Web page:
Examining Masimo PVi® as a Fluid Responsiveness Indicator for Guiding Goal-Directed Fluid Therapy in Elderly Patients During Gastrointestinal Surgery: A Recent Study

Monday, August 21, 2023

Masimo, a leader in medical technology, has revealed the outcomes of a groundbreaking study recently published in the esteemed journal Perioperative Medicine. Spearheaded by Dr. Yu Wang and a distinguished team of researchers hailing from institutions in Shenzhen, Shaoguan, and Guangzhou, China, this innovative research sought to evaluate the efficacy of Masimo's PVi® technology in guiding fluid administration during gastrointestinal (GI) surgeries for elderly patients. The study focused on comparing the utilization of Masimo PVi®, a noninvasive, continuous monitoring tool, within the framework of goal-directed fluid therapy (GDFT), against the conventional approach to fluid management.

The study's revelations unveiled significant advantages associated with patients subjected to the PVi approach. Notably, this group experienced a marked reduction in cardiopulmonary complications (8.4% vs. 19.2%) and were administered a considerably lower volume of fluids (median 2075 ml vs. 2500 ml)^1.

The research was prompted by the critical importance of optimizing fluid management during GI surgeries, particularly for the elderly who often grapple with postoperative complications and fluid imbalances triggered by factors like preoperative fasting, bowel preparation, and intraoperative fluid loss. The researchers' primary goal was to ascertain whether the application of Masimo PVi within GDFT could lead to better surgical outcomes. PVi, short for pleth variability index, gauges changes in the perfusion index over the breathing cycle. Unlike invasive methods such as stroke volume variation (SVV) and pulse pressure variation (PPV) that require arterial lines, PVi is acquired noninvasively through Masimo's rainbow SET® pulse oximetry and Pulse CO-Oximetry. Acknowledged as a noninvasive, dynamic indicator of fluid responsiveness specifically tailored for certain ventilated adult patient groups, prior studies have underscored PVi's comparability to invasive fluid assessment techniques like PPV and SVV across diverse surgical procedures^2.

The study enlisted patients aged 65 or older slated for elective GI surgery at two university hospitals spanning from November 2017 to December 2020. Participants were randomly assigned to either the GDFT group (n = 107) or the conventional fluid therapy (CFT) group (n = 104). In the GDFT group, PVi was utilized to guide fluid therapy, harnessing data from photoplethysmographic waveforms captured by rainbow® Pulse CO-Oximetry sensors affixed to the fingertip. Various outcomes were assessed across both groups, encompassing composite complications at 30 days post-surgery, cardiopulmonary complications at 30 days (such as pneumonia, atelectasis, pulmonary edema, arrhythmia), recovery markers like time to first flatus, incidence of postoperative nausea and vomiting, infection rates including anastomotic leaks, and duration of postoperative hospital stays.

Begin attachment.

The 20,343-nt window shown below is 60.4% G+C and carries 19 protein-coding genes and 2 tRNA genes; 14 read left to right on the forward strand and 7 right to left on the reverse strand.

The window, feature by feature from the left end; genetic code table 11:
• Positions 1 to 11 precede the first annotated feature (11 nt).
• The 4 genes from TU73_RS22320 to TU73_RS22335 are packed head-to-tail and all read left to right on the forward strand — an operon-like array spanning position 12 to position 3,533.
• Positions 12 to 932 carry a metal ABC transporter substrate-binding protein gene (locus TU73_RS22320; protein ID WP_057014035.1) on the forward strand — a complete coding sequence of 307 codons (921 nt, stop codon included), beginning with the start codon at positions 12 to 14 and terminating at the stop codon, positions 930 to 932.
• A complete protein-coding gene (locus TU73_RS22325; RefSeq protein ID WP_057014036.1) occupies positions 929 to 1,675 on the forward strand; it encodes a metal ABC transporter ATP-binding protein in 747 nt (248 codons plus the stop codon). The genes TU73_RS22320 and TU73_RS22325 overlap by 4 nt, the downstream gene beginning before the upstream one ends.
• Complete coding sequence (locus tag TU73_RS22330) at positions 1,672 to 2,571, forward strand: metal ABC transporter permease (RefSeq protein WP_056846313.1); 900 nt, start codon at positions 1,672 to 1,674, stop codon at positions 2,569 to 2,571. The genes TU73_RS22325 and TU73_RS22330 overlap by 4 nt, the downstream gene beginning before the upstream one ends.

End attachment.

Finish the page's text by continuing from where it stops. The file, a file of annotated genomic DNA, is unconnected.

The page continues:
The study outcomes unmistakably highlighted a statistically significant decrease in the occurrence of cardiopulmonary complications and the total volume of intraoperative fluids administered in the GDFT (PVi) group, as meticulously detailed in the provided data. Although a trend was discernible toward reduced hospital stays and diminished anastomotic leakage rates in the PVi group, these differences, alongside other findings, didn't attain statistical significance.

In their concluding remarks, the researchers noted that while PVi-guided GDFT didn't result in an overall reduction of composite postoperative complications in elderly GI surgery patients, it was associated with a lowered frequency of cardiopulmonary complications compared to standard fluid management.

Joe Kiani, the visionary Founder and CEO of Masimo, expressed, "In 2007, we introduced PVi, a pioneering method that remains the sole avenue for noninvasive fluid responsiveness assessment through pulse oximetry. This approach not only costs significantly less than invasive techniques but also eliminates the need for subjecting patients to invasive procedures. Over 100 distinct published studies have substantiated PVi's effectiveness as a fluid responsiveness indicator, underscoring its pivotal role in elevating patient care. This recent study further solidifies the potential of PVi to assist healthcare practitioners in adeptly managing patient fluid levels without resorting to invasive measures."

It's imperative to note that PVi holds FDA 510(k) clearance in the U.S. as a noninvasive dynamic fluid responsiveness indicator tailored for specific subsets of mechanically ventilated adult patients. However, the accuracy of PVi in predicting fluid responsiveness may vary and is influenced by a spectrum of patient-related, procedural, and device-related variables. Therefore, decisions regarding fluid management should be based on a comprehensive assessment of the patient's overall condition and should not rely solely on PVi measurements.

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